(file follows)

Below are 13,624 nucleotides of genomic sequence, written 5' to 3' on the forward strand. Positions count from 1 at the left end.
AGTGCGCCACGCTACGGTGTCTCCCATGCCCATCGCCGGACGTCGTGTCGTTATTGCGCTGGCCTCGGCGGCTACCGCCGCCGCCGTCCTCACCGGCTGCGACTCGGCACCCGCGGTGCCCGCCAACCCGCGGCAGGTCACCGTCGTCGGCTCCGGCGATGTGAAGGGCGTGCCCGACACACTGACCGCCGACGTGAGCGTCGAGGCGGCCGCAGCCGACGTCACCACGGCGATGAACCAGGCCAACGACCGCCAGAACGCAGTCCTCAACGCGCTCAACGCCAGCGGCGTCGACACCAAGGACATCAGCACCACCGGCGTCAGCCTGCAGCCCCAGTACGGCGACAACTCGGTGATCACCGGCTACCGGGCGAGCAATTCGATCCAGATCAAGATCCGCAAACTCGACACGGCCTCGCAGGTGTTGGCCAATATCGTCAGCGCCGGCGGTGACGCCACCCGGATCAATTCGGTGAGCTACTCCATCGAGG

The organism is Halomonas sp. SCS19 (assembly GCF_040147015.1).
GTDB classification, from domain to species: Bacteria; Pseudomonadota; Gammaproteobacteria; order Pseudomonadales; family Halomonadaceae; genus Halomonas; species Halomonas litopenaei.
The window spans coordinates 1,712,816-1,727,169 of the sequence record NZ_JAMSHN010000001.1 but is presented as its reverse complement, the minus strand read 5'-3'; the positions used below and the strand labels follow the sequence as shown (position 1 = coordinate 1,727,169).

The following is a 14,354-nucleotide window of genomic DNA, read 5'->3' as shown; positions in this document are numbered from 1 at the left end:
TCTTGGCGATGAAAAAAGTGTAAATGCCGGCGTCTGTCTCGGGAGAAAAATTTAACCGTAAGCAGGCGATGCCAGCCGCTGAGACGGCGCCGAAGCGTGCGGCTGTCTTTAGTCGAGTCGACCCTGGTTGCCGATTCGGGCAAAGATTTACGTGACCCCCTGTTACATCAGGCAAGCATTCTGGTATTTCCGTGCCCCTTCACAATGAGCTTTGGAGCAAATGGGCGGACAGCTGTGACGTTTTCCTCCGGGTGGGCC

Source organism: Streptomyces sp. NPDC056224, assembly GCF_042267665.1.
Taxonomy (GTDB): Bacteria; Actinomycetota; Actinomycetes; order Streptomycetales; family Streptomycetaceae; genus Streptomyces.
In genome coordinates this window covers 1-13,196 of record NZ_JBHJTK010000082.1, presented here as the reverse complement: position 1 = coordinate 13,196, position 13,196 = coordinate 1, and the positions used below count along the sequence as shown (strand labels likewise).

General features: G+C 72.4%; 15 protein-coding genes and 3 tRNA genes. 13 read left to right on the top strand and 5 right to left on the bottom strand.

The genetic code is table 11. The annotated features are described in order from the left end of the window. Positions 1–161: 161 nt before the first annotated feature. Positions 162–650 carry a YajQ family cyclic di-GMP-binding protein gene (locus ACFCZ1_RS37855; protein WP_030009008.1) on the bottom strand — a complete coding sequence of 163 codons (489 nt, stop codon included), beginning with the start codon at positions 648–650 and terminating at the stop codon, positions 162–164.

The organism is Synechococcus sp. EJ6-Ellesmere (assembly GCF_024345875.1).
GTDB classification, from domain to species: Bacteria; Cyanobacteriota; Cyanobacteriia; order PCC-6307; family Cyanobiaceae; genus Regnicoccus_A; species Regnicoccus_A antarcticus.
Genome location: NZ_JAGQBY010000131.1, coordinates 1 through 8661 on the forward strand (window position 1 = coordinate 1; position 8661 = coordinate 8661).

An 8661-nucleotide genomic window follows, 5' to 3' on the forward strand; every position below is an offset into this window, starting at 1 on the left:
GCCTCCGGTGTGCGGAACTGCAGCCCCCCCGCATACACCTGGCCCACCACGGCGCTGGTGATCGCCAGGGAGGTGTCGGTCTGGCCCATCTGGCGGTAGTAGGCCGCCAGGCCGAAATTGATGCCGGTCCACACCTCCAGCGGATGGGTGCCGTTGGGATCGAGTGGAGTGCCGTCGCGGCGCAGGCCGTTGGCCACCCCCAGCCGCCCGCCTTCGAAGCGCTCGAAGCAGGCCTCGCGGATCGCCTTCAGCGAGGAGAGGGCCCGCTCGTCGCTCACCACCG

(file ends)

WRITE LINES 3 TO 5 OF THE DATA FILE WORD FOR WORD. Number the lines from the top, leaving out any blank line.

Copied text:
The organism is Halomonas sp. SCS19 (assembly GCF_040147015.1).
GTDB classification, from domain to species: Bacteria; Pseudomonadota; Gammaproteobacteria; order Pseudomonadales; family Halomonadaceae; genus Halomonas; species Halomonas litopenaei.
The window spans coordinates 1,712,816-1,727,169 of the sequence record NZ_JAMSHN010000001.1 but is presented as its reverse complement, the minus strand read 5'-3'; the positions used below and the strand labels follow the sequence as shown (position 1 = coordinate 1,727,169).